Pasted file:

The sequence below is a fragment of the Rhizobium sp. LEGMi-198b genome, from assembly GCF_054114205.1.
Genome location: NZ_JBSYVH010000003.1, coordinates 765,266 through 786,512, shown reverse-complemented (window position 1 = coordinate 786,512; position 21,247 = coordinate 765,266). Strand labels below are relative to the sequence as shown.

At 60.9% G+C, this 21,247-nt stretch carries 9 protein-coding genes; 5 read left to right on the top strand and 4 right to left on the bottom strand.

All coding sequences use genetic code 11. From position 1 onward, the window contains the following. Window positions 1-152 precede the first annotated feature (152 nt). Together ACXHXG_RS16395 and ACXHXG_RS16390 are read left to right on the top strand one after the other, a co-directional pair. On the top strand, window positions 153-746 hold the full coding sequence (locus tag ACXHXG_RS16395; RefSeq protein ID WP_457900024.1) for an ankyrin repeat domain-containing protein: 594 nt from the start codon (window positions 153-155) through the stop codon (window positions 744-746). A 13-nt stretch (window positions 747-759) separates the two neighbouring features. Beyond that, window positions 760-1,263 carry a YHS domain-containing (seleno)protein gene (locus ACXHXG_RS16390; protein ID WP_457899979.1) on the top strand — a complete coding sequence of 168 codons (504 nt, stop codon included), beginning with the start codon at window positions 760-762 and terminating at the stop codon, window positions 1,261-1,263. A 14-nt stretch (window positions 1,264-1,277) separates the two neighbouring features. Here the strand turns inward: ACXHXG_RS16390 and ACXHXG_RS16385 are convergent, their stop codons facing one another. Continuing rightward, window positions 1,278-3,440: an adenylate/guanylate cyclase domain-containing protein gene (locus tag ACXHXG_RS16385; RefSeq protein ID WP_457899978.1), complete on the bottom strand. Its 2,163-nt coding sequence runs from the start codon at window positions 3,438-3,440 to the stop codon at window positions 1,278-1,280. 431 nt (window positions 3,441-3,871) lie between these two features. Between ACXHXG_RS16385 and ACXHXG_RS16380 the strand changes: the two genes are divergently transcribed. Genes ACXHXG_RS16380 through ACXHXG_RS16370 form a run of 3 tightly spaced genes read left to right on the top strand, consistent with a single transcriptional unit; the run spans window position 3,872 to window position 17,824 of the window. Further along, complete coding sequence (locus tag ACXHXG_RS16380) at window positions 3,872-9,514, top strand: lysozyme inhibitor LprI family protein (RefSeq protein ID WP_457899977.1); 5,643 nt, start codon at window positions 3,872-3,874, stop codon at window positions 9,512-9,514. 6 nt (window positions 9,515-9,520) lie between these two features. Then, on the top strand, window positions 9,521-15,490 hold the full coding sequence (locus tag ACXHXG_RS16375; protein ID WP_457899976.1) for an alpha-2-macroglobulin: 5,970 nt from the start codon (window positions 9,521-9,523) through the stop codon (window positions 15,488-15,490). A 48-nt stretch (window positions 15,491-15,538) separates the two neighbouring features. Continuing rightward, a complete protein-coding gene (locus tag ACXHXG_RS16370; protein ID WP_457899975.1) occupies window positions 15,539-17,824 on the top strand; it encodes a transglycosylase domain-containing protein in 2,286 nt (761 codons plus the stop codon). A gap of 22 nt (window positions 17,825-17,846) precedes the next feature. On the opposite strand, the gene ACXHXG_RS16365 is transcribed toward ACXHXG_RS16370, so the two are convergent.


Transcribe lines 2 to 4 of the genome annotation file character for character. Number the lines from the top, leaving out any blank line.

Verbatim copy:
Genome location: NZ_JBSYVH010000003.1, coordinates 765,266 through 786,512, shown reverse-complemented (window position 1 = coordinate 786,512; position 21,247 = coordinate 765,266). Strand labels below are relative to the sequence as shown.

At 60.9% G+C, this 21,247-nt stretch carries 9 protein-coding genes; 5 read left to right on the top strand and 4 right to left on the bottom strand.

All coding sequences use genetic code 11. From position 1 onward, the window contains the following. Window positions 1-152 precede the first annotated feature (152 nt). Together ACXHXG_RS16395 and ACXHXG_RS16390 are read left to right on the top strand one after the other, a co-directional pair. On the top strand, window positions 153-746 hold the full coding sequence (locus tag ACXHXG_RS16395; RefSeq protein ID WP_457900024.1) for an ankyrin repeat domain-containing protein: 594 nt from the start codon (window positions 153-155) through the stop codon (window positions 744-746). A 13-nt stretch (window positions 747-759) separates the two neighbouring features. Beyond that, window positions 760-1,263 carry a YHS domain-containing (seleno)protein gene (locus ACXHXG_RS16390; protein ID WP_457899979.1) on the top strand — a complete coding sequence of 168 codons (504 nt, stop codon included), beginning with the start codon at window positions 760-762 and terminating at the stop codon, window positions 1,261-1,263. A 14-nt stretch (window positions 1,264-1,277) separates the two neighbouring features. Here the strand turns inward: ACXHXG_RS16390 and ACXHXG_RS16385 are convergent, their stop codons facing one another. Continuing rightward, window positions 1,278-3,440: an adenylate/guanylate cyclase domain-containing protein gene (locus tag ACXHXG_RS16385; RefSeq protein ID WP_457899978.1), complete on the bottom strand. Its 2,163-nt coding sequence runs from the start codon at window positions 3,438-3,440 to the stop codon at window positions 1,278-1,280. 431 nt (window positions 3,441-3,871) lie between these two features. Between ACXHXG_RS16385 and ACXHXG_RS16380 the strand changes: the two genes are divergently transcribed. Genes ACXHXG_RS16380 through ACXHXG_RS16370 form a run of 3 tightly spaced genes read left to right on the top strand, consistent with a single transcriptional unit; the run spans window position 3,872 to window position 17,824 of the window. Further along, complete coding sequence (locus tag ACXHXG_RS16380) at window positions 3,872-9,514, top strand: lysozyme inhibitor LprI family protein (RefSeq protein ID WP_457899977.1); 5,643 nt, start codon at window positions 3,872-3,874, stop codon at window positions 9,512-9,514. 6 nt (window positions 9,515-9,520) lie between these two features. Then, on the top strand, window positions 9,521-15,490 hold the full coding sequence (locus tag ACXHXG_RS16375; protein ID WP_457899976.1) for an alpha-2-macroglobulin: 5,970 nt from the start codon (window positions 9,521-9,523) through the stop codon (window positions 15,488-15,490). A 48-nt stretch (window positions 15,491-15,538) separates the two neighbouring features. Continuing rightward, a complete protein-coding gene (locus tag ACXHXG_RS16370; protein ID WP_457899975.1) occupies window positions 15,539-17,824 on the top strand; it encodes a transglycosylase domain-containing protein in 2,286 nt (761 codons plus the stop codon). A gap of 22 nt (window positions 17,825-17,846) precedes the next feature. On the opposite strand, the gene ACXHXG_RS16365 is transcribed toward ACXHXG_RS16370, so the two are convergent.